A bibliography lists all sources used for a particular work of research, including sources consulted, but not quoted. Such an extensive list of works, often sub-divided by types of sources, is found at the end of scholarly monographs, doctoral dissertations, and M.A. theses.
For your purposes, a more basic list of Works Cited will suffice, listing only those sources actually quoted.
Works Cited are listed on a page (or pages) separate from the paper itself. The words "Works Cited" are placed at the head of the first page of such a list. The list of works cited is organized alphabetically, by author's last name. In the event that no author's name is provided (as is sometimes the case for newspaper articles, websites, and other sources) the title of the source will be listed instead. In such a case, the first letter of the first word of the title will determine where the source fits into your alphabetical list.
Generally, each entry in a Works Cited list begins flush with the left margin, then indents its second line as well as any subsequent lines. It is permissible, but not required, to double-space in between entries; each individual entry is single-spaced.
Below, please find examples of how various types of sources are listed on a Works Cited page. If the MLA format differs from the Chicago format (for some types of sources they differ, for others they are the same), we provide both. Be sure to cross-check the proper annotation for each of the types of sources listed below, either in MLA (for in-text parenthetical references) or Chicago (for footnotes), depending on which of the two systems you are using.
Note that the second (and any subsequent) line(s) of each entry on your Works Cited page is indented, as above. The correct formatting for a book reverses the name of an author, placing the last name first and separating the two by a comma. The first letter of the last name determines where the book is placed in your Works Cited list. The correct sequence of the information, and its punctuation, is as follows:
Note that a book's title can be italicized or underlined (either/or; not both) - once you commit to one of these options, stick to it consistently throughout your paper, in all references, and on the Works Cited page.
Note that, for a book written by two authors (above) only the first author's name is reversed, and that the two authors' names are linked by the word "and"; in a book written by three authors (below) the first author's name is reversed (again) and separated from the second author's name by a comma; the second and third authors' names are again separated by a comma and linked by the word "and":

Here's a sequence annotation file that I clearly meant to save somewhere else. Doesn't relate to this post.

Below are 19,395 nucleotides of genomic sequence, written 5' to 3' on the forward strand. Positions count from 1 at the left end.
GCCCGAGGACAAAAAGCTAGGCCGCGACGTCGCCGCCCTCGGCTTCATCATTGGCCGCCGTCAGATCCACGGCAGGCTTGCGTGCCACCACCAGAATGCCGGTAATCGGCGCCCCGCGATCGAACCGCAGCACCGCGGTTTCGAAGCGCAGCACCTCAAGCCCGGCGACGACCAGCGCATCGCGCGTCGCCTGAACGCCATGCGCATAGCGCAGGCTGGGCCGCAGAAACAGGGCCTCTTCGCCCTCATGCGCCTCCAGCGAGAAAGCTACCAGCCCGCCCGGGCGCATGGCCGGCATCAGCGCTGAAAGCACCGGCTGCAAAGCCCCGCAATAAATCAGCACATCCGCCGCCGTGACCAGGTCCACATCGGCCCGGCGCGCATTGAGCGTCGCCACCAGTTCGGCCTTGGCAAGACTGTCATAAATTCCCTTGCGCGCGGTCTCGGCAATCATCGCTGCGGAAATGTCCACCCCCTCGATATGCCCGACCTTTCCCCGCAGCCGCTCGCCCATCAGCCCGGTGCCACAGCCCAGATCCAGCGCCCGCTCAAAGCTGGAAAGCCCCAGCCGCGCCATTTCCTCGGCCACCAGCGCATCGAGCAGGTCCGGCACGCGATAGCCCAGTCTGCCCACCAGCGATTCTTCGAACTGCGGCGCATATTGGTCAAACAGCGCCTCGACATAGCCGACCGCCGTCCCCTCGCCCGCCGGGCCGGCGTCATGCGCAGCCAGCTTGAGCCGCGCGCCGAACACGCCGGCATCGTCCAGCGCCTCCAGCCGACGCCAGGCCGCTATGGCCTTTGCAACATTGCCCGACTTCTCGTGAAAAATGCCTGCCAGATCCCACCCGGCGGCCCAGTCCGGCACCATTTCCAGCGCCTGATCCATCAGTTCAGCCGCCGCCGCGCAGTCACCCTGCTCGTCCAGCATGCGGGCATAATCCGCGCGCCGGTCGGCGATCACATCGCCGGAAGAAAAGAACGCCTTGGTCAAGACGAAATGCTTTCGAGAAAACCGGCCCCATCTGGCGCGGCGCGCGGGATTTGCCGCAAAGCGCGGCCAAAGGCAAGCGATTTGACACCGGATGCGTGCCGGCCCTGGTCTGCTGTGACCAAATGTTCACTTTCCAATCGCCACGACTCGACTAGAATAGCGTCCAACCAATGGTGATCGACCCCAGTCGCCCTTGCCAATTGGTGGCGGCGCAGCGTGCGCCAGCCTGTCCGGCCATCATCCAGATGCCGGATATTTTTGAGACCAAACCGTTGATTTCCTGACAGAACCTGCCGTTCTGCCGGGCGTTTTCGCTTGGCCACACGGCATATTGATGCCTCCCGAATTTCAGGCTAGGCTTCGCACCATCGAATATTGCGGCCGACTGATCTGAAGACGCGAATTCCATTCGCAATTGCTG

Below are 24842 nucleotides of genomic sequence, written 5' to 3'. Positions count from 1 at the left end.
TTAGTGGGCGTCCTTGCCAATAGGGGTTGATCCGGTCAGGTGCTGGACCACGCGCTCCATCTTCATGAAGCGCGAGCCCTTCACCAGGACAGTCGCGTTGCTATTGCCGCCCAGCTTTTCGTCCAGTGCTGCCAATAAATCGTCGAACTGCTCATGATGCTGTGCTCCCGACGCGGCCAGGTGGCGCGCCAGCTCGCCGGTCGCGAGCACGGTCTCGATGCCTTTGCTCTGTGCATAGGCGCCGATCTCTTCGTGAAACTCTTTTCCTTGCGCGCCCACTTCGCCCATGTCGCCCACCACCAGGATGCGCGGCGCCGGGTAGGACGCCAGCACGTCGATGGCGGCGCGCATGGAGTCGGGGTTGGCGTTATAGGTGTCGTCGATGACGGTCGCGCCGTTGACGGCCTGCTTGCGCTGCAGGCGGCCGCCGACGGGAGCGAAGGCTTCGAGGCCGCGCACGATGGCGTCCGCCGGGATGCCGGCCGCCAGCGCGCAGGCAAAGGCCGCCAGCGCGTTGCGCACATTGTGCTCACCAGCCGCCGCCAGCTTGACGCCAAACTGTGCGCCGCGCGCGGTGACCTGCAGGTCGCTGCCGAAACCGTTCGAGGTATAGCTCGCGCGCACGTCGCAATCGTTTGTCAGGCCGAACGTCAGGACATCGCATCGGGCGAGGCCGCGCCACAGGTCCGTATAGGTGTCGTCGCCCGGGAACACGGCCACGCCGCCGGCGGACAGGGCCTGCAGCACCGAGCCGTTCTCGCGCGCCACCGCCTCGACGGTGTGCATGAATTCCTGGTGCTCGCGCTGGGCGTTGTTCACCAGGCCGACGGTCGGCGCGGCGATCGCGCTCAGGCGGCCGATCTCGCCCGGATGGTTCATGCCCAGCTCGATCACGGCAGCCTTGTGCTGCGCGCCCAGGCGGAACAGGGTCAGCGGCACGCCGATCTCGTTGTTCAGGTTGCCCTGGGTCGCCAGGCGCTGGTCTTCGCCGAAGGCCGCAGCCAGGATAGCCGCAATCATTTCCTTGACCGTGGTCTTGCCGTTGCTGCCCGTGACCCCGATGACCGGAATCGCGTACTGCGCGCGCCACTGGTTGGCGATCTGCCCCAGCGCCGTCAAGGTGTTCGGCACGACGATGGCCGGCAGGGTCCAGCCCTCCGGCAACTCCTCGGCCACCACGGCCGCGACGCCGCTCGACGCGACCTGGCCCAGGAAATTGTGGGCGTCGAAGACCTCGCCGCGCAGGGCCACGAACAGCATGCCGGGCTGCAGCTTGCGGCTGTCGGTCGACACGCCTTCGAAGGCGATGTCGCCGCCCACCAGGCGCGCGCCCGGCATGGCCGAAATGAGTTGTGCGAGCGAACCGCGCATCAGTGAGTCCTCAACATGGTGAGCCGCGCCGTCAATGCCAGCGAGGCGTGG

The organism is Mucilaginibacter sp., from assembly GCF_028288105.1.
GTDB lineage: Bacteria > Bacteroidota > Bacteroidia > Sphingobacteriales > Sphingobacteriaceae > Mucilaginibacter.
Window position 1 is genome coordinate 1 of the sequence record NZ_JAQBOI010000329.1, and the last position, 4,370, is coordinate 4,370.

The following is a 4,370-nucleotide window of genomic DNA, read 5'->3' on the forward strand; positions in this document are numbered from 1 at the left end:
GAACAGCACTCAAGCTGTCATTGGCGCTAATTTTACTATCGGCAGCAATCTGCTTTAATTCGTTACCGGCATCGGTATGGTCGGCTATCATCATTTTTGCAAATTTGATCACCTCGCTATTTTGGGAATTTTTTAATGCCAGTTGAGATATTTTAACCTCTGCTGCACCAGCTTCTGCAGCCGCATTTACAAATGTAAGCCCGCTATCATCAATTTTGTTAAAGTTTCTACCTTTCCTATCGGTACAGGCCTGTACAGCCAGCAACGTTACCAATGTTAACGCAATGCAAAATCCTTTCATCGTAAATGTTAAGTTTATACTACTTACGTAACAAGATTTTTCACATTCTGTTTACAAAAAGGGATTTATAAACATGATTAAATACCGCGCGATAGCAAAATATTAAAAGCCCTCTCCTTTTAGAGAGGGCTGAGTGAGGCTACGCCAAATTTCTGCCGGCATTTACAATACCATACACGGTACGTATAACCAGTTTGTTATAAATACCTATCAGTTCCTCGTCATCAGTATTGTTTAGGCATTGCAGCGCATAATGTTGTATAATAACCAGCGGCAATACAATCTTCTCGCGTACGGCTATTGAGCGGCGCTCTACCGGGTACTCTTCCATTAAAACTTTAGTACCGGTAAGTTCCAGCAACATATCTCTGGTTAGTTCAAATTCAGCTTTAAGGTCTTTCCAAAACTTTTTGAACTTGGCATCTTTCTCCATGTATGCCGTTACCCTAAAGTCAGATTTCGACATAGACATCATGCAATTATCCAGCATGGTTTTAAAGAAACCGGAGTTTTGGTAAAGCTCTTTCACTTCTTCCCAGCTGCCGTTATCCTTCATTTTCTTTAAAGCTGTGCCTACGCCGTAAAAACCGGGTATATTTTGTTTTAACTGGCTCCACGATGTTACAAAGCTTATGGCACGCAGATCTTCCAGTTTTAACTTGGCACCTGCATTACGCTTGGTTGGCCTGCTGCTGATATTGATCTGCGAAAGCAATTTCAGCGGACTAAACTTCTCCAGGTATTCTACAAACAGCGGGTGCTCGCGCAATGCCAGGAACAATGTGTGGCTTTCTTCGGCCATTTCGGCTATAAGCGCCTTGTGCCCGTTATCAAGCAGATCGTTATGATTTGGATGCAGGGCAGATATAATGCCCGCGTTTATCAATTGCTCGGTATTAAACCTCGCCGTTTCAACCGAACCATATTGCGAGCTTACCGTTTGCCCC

If a book is written by more than three authors, you need not necessary list all authors' names; instead, list just the first author's name (in reverse, as ever) followed by a comma, followed by the abbreviation "et al." (note period following "al.") from the Latin et alii ("and others"), as above. Thereafter, follow the basic format for all books.
If, however, you wish to list all authors' names, follow the rules for a book with three authors (above): reverse the first name only, separate all names by a comma, and insert "and" before the last author's name. Thereafter, follow the basic format for all books.
If a book is in an edition other than the first, you must identify its edition numerically. The above-listed textbook by James Roark, for example, is its first edition (which need not be identified) from 1998. Later editions (such as the third, from 2005) need to be identified, as shown below:
Please note: the only difference between the two is that the MLA version places a period after the title, followed by the numerically-identified edition; the Chicago version places a comma after the title instead, followed by the numerically-identified edition. Otherwise, the two entries are identical.
If your paper uses more than one book by the same author, list them consecutively on your Works Cited page. Whichever title begins with the earlier letter in the alphabet is first. Instead of listing the author's name repeatedly, your second (and any subsequent) listing(s) of the author's name on the Works Cited page will replace the name with three hyphens followed by a period: ---.
Note, in MLA, that the editor is listed after the title of the collection, following his or her designation as "Ed." - editor. Thereafter, the usual bibliographical information follows, ending with the year of publication followed by a period. The entry concludes with the specific page numbers of the entire piece you are quoting from, followed by a period.
In the Chicago style, following the title of the book, the editor is identified with the words "Edited by ..." Thereafter, the usual bibliographical information follows, ending with the year of publication, followed by a period. Chicago does not require that you list the specific page numbers of the piece from which you are quoting.
If you cite multiple essays from the same volume, you may also, in a separate entry, list that volume in its entirety, in which case the editor (or editors) are listed in place of an author, before the title, followed by a comma and the abbreviation "ed." (or, for multiple editors, "eds.").